Saturday, 16 November 2013

Yoma 9 a, b

And we're off... daf 9 takes us on a journey off of the more direct path of Yom Kippur ritual and onto the path of tithing customs and laws, Tabernacle and Temple destruction, and the conduct of Jews toward Jews.  And so we begin.

We learn that people were separating terumah gedolah but were not consistent with the the tithes given to the Leviim.  In fact, bakers were beaten by city officials all year, part of an effort to 'encourage' low prices.  Because of this, they were not made to separate tithes and further reduce their meager profits.  Notable is the gendered language which does not translate into English: the bakers were women.  So women were beaten all year, forced to charge little for their essential services.  No comment is necessary (I hope).

The rabbis begin a new conversation regarding the First and Second Temples.  Based on their years standing (410 and 420 years, respectively) and the Priests serving there (debatably 18 in the First Temple and over 300 in the Second Temple), the rabbis attempt to interpret Prophets 10:27.  The rabbis tell us that the many Priests of the Second Temple era were not fearing G-d and they died before serving in the Temple for decades.

In another commentary on destroyed sanctuaries, the rabbis wonder about the Tabernacle in Shiloh.  It was built in the time of Samuel after first being established in Gilgal when the Jewish people entered ha'aretz.  Kind of amazing to follow this historical and genealogical line...  The rabbis suggest that this Tabernacle was destroyed because of forbidden sexual relations and because of the degredation of consecrated items. I Samuel 2:22 tells us "Now Eli was veryold and he heard what his sons were doingto all fo Israel, how they lay with the women who did service t the opening of the Tent of Meeting".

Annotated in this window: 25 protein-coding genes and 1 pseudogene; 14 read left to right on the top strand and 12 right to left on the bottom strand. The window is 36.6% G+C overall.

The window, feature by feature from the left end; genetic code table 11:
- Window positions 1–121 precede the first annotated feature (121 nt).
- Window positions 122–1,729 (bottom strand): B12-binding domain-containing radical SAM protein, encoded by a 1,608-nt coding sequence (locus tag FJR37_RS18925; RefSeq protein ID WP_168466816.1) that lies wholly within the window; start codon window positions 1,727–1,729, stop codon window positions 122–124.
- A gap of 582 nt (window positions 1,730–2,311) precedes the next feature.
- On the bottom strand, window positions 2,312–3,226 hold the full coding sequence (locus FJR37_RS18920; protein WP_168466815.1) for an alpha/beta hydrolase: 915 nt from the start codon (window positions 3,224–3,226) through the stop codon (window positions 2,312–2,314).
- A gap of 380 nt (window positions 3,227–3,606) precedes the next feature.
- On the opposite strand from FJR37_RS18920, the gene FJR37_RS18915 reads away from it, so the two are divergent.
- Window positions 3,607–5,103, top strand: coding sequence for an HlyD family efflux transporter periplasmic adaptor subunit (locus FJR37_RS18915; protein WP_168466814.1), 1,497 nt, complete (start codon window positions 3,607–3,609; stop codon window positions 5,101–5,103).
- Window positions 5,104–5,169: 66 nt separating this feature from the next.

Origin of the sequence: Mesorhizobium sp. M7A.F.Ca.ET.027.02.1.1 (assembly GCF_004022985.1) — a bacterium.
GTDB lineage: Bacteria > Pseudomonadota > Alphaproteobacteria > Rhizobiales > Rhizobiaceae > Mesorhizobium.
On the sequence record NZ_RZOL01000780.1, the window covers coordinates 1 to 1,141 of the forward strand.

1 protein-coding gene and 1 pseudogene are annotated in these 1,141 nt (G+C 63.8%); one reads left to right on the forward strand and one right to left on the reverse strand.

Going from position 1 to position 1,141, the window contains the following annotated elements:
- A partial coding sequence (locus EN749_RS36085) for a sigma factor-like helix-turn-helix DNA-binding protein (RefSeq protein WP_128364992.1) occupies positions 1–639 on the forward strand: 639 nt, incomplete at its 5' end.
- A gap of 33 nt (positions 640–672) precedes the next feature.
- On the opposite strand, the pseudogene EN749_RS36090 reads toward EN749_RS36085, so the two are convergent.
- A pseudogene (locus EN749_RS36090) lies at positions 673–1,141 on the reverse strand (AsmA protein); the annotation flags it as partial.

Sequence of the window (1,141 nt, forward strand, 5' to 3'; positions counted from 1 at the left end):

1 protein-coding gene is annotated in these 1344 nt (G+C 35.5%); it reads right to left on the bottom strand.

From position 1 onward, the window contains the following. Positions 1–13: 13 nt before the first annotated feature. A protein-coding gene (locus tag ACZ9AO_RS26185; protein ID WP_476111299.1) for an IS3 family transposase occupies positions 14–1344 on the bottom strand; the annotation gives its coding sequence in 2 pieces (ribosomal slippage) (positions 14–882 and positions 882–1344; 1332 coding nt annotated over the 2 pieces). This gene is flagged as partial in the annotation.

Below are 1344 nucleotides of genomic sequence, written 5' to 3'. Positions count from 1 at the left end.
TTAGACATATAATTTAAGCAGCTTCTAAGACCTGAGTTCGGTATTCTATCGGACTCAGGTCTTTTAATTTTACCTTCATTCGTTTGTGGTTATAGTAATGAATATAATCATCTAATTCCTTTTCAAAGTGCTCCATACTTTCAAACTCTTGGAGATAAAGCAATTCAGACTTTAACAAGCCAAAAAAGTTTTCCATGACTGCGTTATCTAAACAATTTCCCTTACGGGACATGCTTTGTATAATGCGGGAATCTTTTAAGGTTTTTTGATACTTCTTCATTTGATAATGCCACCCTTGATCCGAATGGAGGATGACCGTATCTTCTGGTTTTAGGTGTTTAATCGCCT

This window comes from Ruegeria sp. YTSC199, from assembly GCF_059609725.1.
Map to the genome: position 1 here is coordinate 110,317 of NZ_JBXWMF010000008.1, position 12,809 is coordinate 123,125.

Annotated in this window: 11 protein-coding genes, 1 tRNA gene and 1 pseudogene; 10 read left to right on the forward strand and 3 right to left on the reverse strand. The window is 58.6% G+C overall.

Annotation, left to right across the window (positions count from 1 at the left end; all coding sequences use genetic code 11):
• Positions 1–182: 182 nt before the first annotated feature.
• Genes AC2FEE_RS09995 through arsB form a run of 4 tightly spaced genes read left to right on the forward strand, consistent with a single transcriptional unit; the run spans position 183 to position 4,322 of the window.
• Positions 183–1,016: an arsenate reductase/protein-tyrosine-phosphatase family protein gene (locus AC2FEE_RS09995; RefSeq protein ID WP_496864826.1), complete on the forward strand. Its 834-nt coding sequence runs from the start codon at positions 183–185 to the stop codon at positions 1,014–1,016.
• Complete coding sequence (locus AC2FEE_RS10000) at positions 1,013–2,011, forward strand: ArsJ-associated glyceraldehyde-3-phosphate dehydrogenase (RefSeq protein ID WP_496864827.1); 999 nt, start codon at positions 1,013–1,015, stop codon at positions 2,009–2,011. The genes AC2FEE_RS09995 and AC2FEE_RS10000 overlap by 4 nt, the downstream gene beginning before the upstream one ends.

Rabbi Shmuel bar Nachmani quotes Rabbi Yochanan: anyone who believes this is mistaken.  We know this, he argues, because the women's bird-offerings (following childbirth) were delayed.  This suggests that Eli's sons only delayed the women's return to their husbands - of course, for the purpose of procreation - which was also a sin, but not as severe as improper sexual relations.  Regarding the second accusation, I Samuel 2:15-17 describes the ways that Eli's sons degraded consecrated items: they bullied people who were in the process of offering and they insisted on improper rituals. 

And why was the First Temple destroyed? The Tosefta suggest that idol worship ("The bed is too short for stretching", Isaiah 28:20, idols were taking up space in 'the bed'), forbidden sexual relations, and bloodshed.

Here we find an informative section of the text regarding how women are seen as inappropriate in ancient times.   Forbidden sexual relations refers to Isaiah 3:16: "The Lord says because the daughters of Zion are haughty, and walk with outstretched necks and wanton eyes, walking and mincing as they go and making a tinkling with their feet."  Breaking this down, we learn:
  • "haughty" refers to a tall woman walking next to a short woman to draw attention to the former
  • "outstretched neck" means that women would walk "with an upright stature", carrying themselves immodestly
  • "wanton eyes" refers to blue eye shadow, worn to draw men's attention to women's eyes